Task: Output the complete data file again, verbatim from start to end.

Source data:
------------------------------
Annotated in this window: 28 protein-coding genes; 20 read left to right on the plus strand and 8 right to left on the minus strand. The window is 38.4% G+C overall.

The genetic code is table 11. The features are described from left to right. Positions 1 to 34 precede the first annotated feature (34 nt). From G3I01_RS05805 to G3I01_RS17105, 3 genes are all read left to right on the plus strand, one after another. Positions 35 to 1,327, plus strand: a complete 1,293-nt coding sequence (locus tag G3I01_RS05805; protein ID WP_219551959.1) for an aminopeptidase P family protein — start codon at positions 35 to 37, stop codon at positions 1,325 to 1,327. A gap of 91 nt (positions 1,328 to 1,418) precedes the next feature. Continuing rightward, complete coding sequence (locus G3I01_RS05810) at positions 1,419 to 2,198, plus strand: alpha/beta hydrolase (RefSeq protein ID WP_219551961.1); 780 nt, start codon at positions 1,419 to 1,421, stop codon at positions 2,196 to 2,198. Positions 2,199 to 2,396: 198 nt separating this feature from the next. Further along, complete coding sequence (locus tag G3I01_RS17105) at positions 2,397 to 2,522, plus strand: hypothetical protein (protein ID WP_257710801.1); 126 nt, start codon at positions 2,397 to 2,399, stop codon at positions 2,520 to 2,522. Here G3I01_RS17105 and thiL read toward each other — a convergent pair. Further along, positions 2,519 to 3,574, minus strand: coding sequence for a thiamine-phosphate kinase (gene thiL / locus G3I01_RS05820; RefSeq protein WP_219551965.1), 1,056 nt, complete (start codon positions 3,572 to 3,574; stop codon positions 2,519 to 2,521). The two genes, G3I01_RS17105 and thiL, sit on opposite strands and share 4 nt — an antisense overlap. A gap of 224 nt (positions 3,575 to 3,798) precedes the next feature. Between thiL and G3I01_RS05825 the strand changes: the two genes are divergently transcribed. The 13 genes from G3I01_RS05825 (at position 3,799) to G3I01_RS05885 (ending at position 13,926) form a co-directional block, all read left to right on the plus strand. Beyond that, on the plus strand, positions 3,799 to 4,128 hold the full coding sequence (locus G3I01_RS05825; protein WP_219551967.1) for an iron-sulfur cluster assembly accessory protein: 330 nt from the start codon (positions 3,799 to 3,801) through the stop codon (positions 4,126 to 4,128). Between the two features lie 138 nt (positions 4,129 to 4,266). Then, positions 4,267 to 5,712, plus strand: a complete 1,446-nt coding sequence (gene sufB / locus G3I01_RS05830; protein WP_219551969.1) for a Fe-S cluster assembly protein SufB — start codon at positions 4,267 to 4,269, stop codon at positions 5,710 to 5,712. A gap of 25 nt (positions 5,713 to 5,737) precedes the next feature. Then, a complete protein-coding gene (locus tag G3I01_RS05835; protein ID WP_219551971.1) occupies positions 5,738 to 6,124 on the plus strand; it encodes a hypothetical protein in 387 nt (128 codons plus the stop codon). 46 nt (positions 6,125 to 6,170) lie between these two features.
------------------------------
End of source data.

Annotated in this window: 28 protein-coding genes; 20 read left to right on the plus strand and 8 right to left on the minus strand. The window is 38.4% G+C overall.

The genetic code is table 11. The features are described from left to right. Positions 1 to 34 precede the first annotated feature (34 nt). From G3I01_RS05805 to G3I01_RS17105, 3 genes are all read left to right on the plus strand, one after another. Positions 35 to 1,327, plus strand: a complete 1,293-nt coding sequence (locus tag G3I01_RS05805; protein ID WP_219551959.1) for an aminopeptidase P family protein — start codon at positions 35 to 37, stop codon at positions 1,325 to 1,327. A gap of 91 nt (positions 1,328 to 1,418) precedes the next feature. Continuing rightward, complete coding sequence (locus G3I01_RS05810) at positions 1,419 to 2,198, plus strand: alpha/beta hydrolase (RefSeq protein ID WP_219551961.1); 780 nt, start codon at positions 1,419 to 1,421, stop codon at positions 2,196 to 2,198. Positions 2,199 to 2,396: 198 nt separating this feature from the next. Further along, complete coding sequence (locus tag G3I01_RS17105) at positions 2,397 to 2,522, plus strand: hypothetical protein (protein ID WP_257710801.1); 126 nt, start codon at positions 2,397 to 2,399, stop codon at positions 2,520 to 2,522. Here G3I01_RS17105 and thiL read toward each other — a convergent pair. Further along, positions 2,519 to 3,574, minus strand: coding sequence for a thiamine-phosphate kinase (gene thiL / locus G3I01_RS05820; RefSeq protein WP_219551965.1), 1,056 nt, complete (start codon positions 3,572 to 3,574; stop codon positions 2,519 to 2,521). The two genes, G3I01_RS17105 and thiL, sit on opposite strands and share 4 nt — an antisense overlap. A gap of 224 nt (positions 3,575 to 3,798) precedes the next feature. Between thiL and G3I01_RS05825 the strand changes: the two genes are divergently transcribed. The 13 genes from G3I01_RS05825 (at position 3,799) to G3I01_RS05885 (ending at position 13,926) form a co-directional block, all read left to right on the plus strand. Beyond that, on the plus strand, positions 3,799 to 4,128 hold the full coding sequence (locus G3I01_RS05825; protein WP_219551967.1) for an iron-sulfur cluster assembly accessory protein: 330 nt from the start codon (positions 3,799 to 3,801) through the stop codon (positions 4,126 to 4,128). Between the two features lie 138 nt (positions 4,129 to 4,266). Then, positions 4,267 to 5,712, plus strand: a complete 1,446-nt coding sequence (gene sufB / locus G3I01_RS05830; protein WP_219551969.1) for a Fe-S cluster assembly protein SufB — start codon at positions 4,267 to 4,269, stop codon at positions 5,710 to 5,712. A gap of 25 nt (positions 5,713 to 5,737) precedes the next feature. Then, a complete protein-coding gene (locus tag G3I01_RS05835; protein ID WP_219551971.1) occupies positions 5,738 to 6,124 on the plus strand; it encodes a hypothetical protein in 387 nt (128 codons plus the stop codon). 46 nt (positions 6,125 to 6,170) lie between these two features.